By Vincent Geloso
The idea that economic freedom defined by secure property rights, a limited government, free trade and free commerce, mattered to economic development and growth was never an unpopular idea in economics. Few economists contested the claim, for example, that property rights are important to economic growth. Many articles and books were dedicated to making the case for this importance or debating finer nuances. Despite the centrality of the concept, one had to wait until the late 1980s to see the emergence of measures of economic freedom.
When the measurements first appeared, Milton Friedman was thrilled. The excitement was not due to the sophisticated nature of the index of economic freedom. In fact, the index follows standard mathematical logic for combining variables with different measurement units. Friedman’s excitement was due to the fact that the index assembled considerable data to create a measurement that was both insightful and easily understood. For Friedman, the picture unveiled by the measurement of economic freedom was worth thousands of words – many of which he had himself written in books like Capitalism & Freedom and Free to Choose.
Gale Pooley and Marian Tupy’s most recent book, Superabundance, follows a similar story and yields a similar lesson.
Economists widely accept the idea that the state of the world is improving as we live longer, healthier, and more comfortable lives than our ancestors did. They have written multiple books and articles showing these improvements. A sizable portion of these economists (most notably Julian Simon and Michael Kremer) have also argued that these improvements can be tied to population growth. More people means more ideas and more innovation, so population growth is good. This is especially true if the ideas and innovations are “non-rival” inputs that can be used by everyone. If this is the case, more people mean faster growth of living standards. This thesis is the one that Pooley and Tupy adhere to.
Their innovation is not merely to add an extra book to the pile. They innovate by using “time-prices” which represent the length of time that people must work to purchase something. Time-prices are particularly useful, as they allow us to capture the effect of a richer world on the demand for goods. For example, imagine that incomes increase by 20 percent which leads us to consume more goods that use copper. The price of copper, as a result of the income-driven increase in demand, surges by 5 percent. Based on only the price change, one could say that copper is now dearer. However, this would be incomplete. Indeed, the time-price suggests that one needs 12.5 percent less time to acquire a given quantity of copper. Yes, copper is dearer now but only because we can satisfy more wants! As such, the fall in time-price speaks to greater abundance.
In and of themselves, the time prices of Pooley and Tupy are not novel. Historians like Fernand Braudel in the 1960s used “wheat wages” with the assumption that the number of workdays needed to buy a bushel of wheat could speak to differences in living standards over time and across countries. Modern economic historians created something similar in the use of “welfare ratios” which divide annual incomes by the cost of a basket of goods that assures subsistence. Others simply changed the ratio to see how long it took to buy the basket.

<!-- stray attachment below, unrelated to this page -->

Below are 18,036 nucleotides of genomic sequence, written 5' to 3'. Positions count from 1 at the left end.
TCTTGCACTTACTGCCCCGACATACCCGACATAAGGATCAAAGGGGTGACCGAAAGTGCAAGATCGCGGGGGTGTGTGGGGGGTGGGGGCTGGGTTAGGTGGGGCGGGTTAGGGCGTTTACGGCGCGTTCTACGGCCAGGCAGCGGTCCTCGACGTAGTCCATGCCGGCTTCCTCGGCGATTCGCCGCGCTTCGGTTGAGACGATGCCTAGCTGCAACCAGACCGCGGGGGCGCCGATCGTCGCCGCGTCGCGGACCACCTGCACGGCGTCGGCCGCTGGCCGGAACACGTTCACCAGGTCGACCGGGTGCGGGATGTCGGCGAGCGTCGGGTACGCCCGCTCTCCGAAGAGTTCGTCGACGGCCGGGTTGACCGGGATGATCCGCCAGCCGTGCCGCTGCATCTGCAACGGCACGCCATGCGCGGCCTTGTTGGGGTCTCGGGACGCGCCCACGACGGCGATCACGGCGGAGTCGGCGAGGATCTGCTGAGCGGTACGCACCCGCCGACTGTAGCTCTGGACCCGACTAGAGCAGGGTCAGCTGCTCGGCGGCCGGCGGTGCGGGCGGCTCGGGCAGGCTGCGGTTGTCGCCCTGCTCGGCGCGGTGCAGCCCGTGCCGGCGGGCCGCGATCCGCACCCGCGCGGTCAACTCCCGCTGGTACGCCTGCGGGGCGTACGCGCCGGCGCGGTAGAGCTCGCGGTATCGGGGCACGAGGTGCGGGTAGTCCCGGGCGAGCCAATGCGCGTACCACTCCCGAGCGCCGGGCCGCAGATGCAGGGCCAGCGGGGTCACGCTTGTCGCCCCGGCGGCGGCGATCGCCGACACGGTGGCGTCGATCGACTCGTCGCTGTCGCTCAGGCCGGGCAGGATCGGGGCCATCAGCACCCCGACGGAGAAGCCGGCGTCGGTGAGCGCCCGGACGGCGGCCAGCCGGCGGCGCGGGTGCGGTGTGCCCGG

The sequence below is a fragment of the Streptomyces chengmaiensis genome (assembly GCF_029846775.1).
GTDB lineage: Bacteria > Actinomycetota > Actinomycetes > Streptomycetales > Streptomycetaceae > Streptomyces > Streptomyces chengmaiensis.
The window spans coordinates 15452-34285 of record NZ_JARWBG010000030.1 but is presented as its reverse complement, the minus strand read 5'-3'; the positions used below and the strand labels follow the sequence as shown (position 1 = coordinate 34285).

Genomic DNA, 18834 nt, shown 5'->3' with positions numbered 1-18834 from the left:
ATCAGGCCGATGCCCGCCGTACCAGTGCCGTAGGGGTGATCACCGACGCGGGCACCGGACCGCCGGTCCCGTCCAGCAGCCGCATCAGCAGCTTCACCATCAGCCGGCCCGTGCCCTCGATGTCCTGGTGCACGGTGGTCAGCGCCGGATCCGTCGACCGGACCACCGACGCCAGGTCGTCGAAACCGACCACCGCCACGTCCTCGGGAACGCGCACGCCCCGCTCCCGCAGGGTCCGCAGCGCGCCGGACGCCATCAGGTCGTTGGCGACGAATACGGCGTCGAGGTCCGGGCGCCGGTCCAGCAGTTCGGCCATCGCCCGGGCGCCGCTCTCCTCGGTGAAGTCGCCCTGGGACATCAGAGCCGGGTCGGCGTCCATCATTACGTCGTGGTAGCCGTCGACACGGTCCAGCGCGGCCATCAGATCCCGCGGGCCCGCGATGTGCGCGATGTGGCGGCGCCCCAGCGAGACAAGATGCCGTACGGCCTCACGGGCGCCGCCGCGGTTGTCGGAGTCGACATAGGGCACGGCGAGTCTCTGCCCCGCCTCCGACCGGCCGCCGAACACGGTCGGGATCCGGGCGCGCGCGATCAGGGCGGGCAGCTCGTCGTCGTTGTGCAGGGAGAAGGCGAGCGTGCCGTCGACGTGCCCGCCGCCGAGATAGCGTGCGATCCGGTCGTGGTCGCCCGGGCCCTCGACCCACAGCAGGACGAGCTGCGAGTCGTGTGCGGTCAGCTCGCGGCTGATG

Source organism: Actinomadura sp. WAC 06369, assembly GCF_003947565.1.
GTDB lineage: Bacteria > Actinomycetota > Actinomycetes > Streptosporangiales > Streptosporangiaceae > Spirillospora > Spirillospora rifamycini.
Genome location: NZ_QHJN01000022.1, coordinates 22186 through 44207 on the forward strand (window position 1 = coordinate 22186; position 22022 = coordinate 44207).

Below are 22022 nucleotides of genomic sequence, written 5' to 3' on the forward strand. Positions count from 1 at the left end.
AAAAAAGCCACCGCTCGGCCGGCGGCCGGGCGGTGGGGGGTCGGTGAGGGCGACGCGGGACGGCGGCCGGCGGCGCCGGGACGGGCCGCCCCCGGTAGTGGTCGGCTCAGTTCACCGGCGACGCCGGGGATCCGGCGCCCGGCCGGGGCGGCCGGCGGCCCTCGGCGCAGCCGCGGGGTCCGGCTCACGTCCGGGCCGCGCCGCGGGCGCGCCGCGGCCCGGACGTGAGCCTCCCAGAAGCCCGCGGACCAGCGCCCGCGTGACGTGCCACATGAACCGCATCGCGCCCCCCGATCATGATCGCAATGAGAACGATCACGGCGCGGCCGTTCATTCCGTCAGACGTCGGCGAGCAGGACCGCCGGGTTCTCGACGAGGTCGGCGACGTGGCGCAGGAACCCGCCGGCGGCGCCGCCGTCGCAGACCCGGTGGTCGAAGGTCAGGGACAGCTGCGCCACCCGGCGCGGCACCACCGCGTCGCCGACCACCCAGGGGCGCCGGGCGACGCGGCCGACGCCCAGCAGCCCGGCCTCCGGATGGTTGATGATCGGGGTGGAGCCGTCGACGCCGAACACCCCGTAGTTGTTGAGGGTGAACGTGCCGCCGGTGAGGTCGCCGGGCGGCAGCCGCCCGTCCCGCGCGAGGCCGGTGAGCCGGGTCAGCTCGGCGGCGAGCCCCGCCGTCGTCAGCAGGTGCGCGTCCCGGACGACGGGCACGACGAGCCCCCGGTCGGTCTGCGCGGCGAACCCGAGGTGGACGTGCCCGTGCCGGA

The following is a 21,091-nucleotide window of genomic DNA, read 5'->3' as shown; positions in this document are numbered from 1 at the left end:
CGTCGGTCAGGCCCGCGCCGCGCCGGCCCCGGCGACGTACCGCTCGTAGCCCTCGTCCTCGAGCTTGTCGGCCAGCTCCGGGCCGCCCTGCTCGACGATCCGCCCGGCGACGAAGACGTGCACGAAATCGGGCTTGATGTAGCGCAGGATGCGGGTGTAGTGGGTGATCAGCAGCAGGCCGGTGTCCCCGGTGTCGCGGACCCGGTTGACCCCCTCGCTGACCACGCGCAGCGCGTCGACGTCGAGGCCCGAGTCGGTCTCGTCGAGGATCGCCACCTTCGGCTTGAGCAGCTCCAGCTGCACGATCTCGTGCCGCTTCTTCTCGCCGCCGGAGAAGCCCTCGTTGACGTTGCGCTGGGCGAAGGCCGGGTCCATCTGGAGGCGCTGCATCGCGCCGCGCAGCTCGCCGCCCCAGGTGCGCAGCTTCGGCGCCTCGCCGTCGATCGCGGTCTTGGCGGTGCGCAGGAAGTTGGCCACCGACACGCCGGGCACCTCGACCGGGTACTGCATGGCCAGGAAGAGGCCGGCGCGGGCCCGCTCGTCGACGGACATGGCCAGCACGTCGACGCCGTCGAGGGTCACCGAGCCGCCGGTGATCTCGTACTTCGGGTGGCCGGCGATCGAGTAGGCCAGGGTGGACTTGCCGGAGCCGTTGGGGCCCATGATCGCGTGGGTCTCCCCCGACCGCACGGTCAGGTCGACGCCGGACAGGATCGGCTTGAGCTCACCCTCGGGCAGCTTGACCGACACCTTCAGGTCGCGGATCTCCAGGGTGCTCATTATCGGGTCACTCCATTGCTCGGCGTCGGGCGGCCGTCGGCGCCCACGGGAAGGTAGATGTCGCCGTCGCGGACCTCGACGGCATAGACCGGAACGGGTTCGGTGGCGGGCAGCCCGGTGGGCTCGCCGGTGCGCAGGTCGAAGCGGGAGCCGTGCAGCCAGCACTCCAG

The novelty that Pooley and Tupy undertook is the task of analyzing hundreds of commodities, goods, and services spanning two centuries in more than forty countries. Compressing this data into a few figures, they confirm the phenomenal improvements in living standards. Economists and economic historians had long been aware of the time-prices. They simply never undertook the task of assembling the data and presenting them in a straightforward and appealing manner. Economists are aware of the tools needed to provide the measurement. All they needed to undertake was the gruesome task of assembling the data and presenting it in a way that allowed Milton Friedman to say that a picture was worth a thousand words. In Superabundance, the picture is novel, and it is worth a thousand words.
There is another picture in the book, however, which might be worth ten thousand words! The time-prices can be combined with other variables to connect changes in abundance changes to population growth. To do so, Pooley and Tupy create a measure of the time-price elasticity of population, or, a measurement of the change in time-price as the population changes. Overall, they find that every one-percent increase in population corresponds to a roughly one-percent decrease in the time-price. This formulation is elegantly simple and conveys the crucial point that population growth is good.
Normally, economists use simple or complex models of production that incorporate ideas as a non-rival input. To economists and the mathematically literate, this can be sufficiently convincing, but that is a small group. Even simple models are foreign to many non-initiates, and their attention has been lost. More are confused when they are told that economists measure ideas indirectly or with imperfect proxies. In the end, few have listened all the way through, and some are still left unconvinced. In contrast, the concept of the time-price elasticity of population takes a faster and more direct route to showing the point that more people produce more ideas which in turn generates faster economic growth and greater resulting abundance. As such, the time-price elasticity of population is worth ten thousand words, as it ties population growth directly to economic abundance.
These novelties make Superabundance one of the greatest books on economic development and growth of the past decade. The data and findings contained within can fuel years of research by enterprising scholars and think tanks.